The short protection layer may be conducting. When the inorganic semiconductor forms the short protection layer, i.e. typically after being deposited by thermal evaporation, the layer is typically conducting, although less conducting than the cathode, and in spite of that the material used per se is a semiconductor. Being conductive allows for thicker layers, which is beneficial for protection purposes. Better conductivity typically means that thicker layers are possible and thus better short protection. The thickness can be used to achieve a conduction that is beneficial for reducing currents that tend to increase and be detrimental in a situation of an imminent short.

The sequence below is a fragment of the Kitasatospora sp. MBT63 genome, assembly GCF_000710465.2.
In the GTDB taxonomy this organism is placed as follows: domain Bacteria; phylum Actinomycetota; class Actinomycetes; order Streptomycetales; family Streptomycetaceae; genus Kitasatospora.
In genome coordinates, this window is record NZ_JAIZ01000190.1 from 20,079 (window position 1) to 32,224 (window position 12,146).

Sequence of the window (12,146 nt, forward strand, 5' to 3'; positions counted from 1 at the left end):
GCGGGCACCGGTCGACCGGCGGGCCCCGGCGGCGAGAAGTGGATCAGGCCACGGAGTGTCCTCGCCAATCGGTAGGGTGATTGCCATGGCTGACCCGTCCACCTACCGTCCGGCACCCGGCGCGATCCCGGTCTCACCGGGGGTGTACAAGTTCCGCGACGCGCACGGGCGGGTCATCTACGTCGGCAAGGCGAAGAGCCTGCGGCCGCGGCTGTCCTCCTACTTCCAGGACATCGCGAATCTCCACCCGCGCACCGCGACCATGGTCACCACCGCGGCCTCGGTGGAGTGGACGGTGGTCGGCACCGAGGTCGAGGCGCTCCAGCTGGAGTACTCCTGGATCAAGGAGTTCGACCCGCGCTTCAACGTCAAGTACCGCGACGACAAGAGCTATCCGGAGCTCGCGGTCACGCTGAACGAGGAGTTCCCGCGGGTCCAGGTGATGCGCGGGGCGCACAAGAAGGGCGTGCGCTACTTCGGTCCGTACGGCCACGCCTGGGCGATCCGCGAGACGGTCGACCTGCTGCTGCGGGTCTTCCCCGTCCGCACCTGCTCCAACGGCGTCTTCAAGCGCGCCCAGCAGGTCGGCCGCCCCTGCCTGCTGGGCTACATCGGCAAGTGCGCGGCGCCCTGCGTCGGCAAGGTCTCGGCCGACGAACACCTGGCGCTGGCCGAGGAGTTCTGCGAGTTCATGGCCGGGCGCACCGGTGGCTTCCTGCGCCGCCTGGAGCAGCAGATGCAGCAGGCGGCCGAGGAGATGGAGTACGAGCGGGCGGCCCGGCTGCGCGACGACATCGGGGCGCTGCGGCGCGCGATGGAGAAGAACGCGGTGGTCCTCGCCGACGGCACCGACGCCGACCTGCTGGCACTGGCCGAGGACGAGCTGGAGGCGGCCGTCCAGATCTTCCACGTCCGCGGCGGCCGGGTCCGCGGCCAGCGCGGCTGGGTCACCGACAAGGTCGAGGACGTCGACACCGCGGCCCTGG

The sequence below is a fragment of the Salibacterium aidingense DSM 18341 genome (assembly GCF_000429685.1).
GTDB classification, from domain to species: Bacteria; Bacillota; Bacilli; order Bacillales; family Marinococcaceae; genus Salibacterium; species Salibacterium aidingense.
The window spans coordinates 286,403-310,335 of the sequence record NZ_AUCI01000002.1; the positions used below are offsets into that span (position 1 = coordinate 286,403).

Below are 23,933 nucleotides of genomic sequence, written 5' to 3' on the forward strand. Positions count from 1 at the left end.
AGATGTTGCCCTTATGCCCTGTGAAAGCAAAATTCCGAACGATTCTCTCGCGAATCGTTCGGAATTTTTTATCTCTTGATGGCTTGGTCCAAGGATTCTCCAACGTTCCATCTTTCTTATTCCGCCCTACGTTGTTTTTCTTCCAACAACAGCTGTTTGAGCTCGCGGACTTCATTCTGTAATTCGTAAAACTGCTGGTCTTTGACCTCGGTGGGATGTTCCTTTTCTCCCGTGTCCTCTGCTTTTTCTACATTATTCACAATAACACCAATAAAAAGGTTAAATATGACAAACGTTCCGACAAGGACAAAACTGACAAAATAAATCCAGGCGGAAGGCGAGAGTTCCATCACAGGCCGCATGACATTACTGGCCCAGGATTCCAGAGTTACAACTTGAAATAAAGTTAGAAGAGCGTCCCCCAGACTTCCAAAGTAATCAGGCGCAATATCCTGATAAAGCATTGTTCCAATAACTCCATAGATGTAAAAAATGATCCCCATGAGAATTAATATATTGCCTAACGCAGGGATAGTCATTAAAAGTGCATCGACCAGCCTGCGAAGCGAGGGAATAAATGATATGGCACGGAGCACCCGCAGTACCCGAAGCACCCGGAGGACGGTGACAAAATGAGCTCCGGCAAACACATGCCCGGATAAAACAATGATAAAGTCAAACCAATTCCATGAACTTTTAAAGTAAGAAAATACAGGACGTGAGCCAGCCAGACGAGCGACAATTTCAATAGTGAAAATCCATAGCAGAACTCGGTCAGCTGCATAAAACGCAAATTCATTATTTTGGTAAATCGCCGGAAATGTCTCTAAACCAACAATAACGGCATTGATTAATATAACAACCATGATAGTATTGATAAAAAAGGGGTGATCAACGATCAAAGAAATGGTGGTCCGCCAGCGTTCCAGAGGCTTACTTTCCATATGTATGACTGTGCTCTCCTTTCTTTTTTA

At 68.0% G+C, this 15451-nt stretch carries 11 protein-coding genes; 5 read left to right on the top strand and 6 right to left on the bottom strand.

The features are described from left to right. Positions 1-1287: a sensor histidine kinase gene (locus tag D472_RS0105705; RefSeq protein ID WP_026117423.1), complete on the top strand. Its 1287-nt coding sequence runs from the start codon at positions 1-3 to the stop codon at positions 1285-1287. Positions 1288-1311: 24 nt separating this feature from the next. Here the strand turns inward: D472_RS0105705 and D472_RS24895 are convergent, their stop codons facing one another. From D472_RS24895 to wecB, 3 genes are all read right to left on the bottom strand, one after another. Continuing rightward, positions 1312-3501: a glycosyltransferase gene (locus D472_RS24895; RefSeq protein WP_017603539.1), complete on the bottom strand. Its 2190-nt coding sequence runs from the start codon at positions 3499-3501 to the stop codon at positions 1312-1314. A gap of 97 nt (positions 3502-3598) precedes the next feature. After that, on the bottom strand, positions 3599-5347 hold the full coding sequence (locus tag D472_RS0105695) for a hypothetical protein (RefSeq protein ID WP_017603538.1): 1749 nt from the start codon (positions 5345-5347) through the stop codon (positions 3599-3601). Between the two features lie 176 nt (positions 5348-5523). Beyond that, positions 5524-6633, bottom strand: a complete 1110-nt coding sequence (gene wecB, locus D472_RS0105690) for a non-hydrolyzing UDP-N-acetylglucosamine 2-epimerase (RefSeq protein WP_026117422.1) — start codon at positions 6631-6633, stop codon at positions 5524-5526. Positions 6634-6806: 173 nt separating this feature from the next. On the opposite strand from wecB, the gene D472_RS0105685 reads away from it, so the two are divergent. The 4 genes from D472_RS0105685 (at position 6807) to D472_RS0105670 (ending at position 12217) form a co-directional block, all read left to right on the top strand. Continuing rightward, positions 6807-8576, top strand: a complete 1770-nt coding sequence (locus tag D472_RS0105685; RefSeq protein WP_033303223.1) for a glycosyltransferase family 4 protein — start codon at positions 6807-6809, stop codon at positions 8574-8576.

The inorganic semiconductor material preferably has a higher melting temperature than the material of the cathode layer. This allows the organic diode to better withstand a situation where heat is developed that risks to melt the electrode material. A short protection layer that remains intact and rigid in such a situation further protects the organic layer from getting in direct contact with the electrode material and distributes the force and pressure exerted on the organic layers over a large surface, which reduces the risk of compressed and damaged organic layers.